rates. To disturb the present situation would, in my opinion, be a
serious matter to the commercial interests of our country. I do not
believe any body of men, Avho have not been trained as our traffic men
have been, are able to go into the question of the railroad conditions of
this country and properly deal with the different propositions that
arise. "Where differences have arisen it has been my experience that
they could be, adjusted with the freight men whenever we could con-
vince them that our position ^'las correct.

A further serious matter, according to my way of thinking, would
be that if this fixing of rates by a commission were enforced it would
have a tendency to affect the financial interests of our country to a
very great extent. People will not invest their money in railroads,
not only in extensions, but in the betterment of the present lines, with
any doubt in their minds as to what their returns are going to be.
Within the last ten or fifteen years my experience has been that our
large sj'stems have been nearly all rebuilt, that the old rails have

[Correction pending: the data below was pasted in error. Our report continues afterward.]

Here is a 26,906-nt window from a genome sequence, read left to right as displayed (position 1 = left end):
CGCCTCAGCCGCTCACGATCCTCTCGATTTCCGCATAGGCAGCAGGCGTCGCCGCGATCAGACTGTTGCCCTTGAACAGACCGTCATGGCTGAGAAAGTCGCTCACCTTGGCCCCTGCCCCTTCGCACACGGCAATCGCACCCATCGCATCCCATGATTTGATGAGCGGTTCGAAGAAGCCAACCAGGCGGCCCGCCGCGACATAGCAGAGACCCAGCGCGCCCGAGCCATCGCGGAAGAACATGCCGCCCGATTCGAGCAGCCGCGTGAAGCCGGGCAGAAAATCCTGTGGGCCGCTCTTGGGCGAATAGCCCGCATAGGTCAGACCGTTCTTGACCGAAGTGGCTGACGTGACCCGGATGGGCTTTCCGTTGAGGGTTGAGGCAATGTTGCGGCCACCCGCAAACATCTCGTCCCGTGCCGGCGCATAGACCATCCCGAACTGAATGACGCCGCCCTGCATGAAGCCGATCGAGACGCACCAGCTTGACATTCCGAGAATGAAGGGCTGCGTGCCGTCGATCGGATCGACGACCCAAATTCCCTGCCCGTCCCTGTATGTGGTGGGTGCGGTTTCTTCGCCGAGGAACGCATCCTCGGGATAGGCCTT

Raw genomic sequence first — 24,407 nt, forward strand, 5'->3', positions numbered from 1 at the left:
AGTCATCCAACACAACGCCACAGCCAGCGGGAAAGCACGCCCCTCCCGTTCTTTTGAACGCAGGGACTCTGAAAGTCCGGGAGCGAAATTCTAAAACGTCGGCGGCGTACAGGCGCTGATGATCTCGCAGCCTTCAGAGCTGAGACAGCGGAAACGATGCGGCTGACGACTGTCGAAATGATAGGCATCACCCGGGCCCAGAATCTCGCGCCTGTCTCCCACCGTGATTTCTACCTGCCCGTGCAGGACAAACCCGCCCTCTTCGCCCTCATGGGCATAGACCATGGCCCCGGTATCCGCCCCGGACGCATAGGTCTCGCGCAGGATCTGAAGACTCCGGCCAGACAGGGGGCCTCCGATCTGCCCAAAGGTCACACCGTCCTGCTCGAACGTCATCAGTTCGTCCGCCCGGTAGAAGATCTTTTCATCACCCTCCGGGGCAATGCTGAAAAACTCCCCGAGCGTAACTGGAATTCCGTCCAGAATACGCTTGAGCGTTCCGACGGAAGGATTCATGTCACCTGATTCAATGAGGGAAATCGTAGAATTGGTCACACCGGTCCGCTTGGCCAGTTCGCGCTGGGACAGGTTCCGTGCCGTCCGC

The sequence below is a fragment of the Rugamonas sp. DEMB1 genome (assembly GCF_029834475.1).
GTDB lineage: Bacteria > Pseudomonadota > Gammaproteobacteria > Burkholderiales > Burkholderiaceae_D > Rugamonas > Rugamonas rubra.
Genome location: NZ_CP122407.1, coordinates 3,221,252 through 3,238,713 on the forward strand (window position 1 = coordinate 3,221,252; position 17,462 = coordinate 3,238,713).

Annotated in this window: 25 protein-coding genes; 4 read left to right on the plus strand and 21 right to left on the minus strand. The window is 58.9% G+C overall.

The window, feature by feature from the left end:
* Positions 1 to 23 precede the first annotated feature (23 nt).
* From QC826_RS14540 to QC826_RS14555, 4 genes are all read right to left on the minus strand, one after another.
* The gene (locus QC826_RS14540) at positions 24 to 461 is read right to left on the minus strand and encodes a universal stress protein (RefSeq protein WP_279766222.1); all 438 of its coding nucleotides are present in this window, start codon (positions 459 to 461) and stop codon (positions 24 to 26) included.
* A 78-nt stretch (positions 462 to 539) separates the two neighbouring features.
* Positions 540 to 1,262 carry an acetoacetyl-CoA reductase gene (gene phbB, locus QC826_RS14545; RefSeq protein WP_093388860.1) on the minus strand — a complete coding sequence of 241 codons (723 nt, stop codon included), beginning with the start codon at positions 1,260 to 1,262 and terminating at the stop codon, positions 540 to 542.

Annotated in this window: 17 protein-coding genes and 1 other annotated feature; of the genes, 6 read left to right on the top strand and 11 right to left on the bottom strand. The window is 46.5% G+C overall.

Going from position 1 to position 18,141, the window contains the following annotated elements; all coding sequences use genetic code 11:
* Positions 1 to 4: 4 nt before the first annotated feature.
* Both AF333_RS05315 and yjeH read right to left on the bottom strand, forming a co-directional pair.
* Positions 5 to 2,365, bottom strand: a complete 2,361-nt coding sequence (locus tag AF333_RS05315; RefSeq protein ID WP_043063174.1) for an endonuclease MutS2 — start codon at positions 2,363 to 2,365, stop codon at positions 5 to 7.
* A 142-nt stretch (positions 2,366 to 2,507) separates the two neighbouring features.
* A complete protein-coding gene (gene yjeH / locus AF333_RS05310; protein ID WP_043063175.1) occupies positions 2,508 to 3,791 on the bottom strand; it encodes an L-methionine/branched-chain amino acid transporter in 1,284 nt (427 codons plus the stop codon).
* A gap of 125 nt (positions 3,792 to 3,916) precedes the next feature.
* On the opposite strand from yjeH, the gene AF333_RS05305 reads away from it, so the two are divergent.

been taken up and new and better ones substituted, and that equip-
ment generally has been vastly improved, and I sincerely hope noth-
ing will take place to disturb the present conditions as to freight
rates.

The Chairman. "\'\Tiat do you mean by disturbing? Do you mean
changing the present method of fixing rates by the railroads and giv-
ing it to a commission ?

Mr. Garrison. Yes, Mr. Chairman; that is what I intended to
state.

The CitAiR3iAN. In your business and in the business in which you
are associated is there any complaint of high or excessive rates any-
Avhere ?

Mr. Garrison. Not at this time.

The Chairman. Now, as to shippers generally, so far as you
know, is there complaint in your section of the country-^in the Mis-
sissippi Valley — of rates being too high ?

Mr. Garrison. Mr. Chairman, when I was asked to appear before
this committee I took occasion to talk with a number of our merchants
and people who are largely interested in and connected with our busi-
ness interests of the West, and the general expression was that they
were satisfied Math the rates; that all they wanted to see prevented
was this rebate proposition ; that if all were on the same footing they
could take care of themselves. I found that sentiment to exist uni-
versally. I do not know that I met a single merchant or manufac-
turer who differed from that proposition.



SEVENTEENTH DAY. 53

The Chairmax. Have the commercial bodies of St. Louis, or those